It was no respecter of race or ethnic group. All human beings were fair game, much as they are now if David Cameron is right — that superbugs resistant to antibiotics could return us to the European Dark Ages.

A report in The Times (July 2, 2014) said that a team of economists will lead an international group of experts aiming to spur on a new generation of antibiotics.

Jim O’Neill, a former chief economist at Goldman Sachs, has been asked to consider how governments would be able to afford to pay pharmaceutical companies to produce the right drugs that could overcome future epidemics. And also how poorer countries (many of them in Africa) can be encouraged to improve the control of existing antibiotics that are often sold over the counter in shops.

Jeremy Farra, director of the Wellcome Trust, says that drug-resistant bacteria, viruses and parasites are driving a global health crisis. “This,” he says, “threatens not only our ability to treat deadly infections, but almost every aspect of modern medicine from cancer treatment to caesarean sections, therapies that save thousands of lives every day rely on antibiotics that could soon be lost.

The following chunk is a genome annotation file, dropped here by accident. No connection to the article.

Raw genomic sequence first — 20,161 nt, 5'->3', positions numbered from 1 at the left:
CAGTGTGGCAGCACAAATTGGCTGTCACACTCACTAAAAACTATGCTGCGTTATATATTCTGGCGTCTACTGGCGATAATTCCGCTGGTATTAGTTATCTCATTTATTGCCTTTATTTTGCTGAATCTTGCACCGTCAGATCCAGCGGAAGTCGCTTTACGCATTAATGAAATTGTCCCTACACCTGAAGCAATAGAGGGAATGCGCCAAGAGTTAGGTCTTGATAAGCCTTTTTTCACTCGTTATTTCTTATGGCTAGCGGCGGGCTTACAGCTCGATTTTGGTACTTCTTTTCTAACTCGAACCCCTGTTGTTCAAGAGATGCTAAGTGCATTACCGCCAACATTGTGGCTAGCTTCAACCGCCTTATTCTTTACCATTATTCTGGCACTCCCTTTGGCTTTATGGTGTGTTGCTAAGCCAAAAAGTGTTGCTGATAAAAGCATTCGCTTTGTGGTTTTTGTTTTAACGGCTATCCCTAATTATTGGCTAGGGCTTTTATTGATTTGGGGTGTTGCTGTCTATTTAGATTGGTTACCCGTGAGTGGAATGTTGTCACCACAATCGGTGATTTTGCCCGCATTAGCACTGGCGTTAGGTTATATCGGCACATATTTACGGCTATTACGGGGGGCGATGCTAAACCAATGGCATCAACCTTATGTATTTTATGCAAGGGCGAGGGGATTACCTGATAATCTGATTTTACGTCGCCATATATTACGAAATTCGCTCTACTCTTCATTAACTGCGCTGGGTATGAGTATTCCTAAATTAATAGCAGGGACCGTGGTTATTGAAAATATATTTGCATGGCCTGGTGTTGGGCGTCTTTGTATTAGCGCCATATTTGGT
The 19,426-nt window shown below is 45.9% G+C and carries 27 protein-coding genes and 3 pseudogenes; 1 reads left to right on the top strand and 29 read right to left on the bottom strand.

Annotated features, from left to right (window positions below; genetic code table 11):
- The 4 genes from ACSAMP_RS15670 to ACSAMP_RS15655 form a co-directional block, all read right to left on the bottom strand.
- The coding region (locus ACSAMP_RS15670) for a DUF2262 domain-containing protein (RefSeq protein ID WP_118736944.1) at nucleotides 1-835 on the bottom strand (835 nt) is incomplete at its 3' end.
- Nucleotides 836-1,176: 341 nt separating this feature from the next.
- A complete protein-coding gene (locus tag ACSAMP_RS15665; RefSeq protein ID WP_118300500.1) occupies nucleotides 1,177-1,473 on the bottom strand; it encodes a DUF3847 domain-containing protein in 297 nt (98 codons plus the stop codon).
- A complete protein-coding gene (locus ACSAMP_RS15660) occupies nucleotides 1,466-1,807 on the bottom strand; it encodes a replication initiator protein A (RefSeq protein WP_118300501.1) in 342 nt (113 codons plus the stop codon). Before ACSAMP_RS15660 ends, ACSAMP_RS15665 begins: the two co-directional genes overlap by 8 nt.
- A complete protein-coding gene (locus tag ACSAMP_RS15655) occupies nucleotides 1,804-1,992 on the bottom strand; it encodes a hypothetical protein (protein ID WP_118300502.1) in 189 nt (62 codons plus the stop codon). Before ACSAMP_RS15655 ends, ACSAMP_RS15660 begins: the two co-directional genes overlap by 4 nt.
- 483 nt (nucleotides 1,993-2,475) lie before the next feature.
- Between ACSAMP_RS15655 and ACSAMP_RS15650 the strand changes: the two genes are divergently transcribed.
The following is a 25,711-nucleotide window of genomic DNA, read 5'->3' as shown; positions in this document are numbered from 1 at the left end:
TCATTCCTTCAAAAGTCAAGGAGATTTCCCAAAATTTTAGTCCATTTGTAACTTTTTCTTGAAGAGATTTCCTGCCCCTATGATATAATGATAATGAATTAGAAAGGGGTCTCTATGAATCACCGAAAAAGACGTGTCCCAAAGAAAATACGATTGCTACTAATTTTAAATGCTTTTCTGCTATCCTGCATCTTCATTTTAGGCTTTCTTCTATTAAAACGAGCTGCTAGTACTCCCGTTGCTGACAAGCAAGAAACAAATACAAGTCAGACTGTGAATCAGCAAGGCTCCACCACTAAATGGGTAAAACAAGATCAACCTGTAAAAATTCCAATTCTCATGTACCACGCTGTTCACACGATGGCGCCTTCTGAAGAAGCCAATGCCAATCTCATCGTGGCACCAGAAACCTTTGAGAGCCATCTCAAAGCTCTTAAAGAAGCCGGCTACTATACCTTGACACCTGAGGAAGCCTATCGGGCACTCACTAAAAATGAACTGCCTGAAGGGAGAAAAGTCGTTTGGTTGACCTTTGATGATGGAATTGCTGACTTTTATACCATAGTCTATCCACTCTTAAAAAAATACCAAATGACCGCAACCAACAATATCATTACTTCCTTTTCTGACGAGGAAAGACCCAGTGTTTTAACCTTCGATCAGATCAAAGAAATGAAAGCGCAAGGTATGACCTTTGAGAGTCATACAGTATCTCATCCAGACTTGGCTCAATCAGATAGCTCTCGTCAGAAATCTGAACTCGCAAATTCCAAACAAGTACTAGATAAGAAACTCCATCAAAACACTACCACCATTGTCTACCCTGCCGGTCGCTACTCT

“But only five new types of anti­biotics have been introduced since the 1960s and the supply of newly developed drugs is dwindling as companies see little profit in working on treatments designed only to be used as a last resort,” said The Times .

“And, as usual, it will be the poor, the homeless, the already ill and hungry who will bear the brunt of the next medical cataclysm given that we’re all too silly, greedy or both to let anything like that happen again.”

— Politicsweb.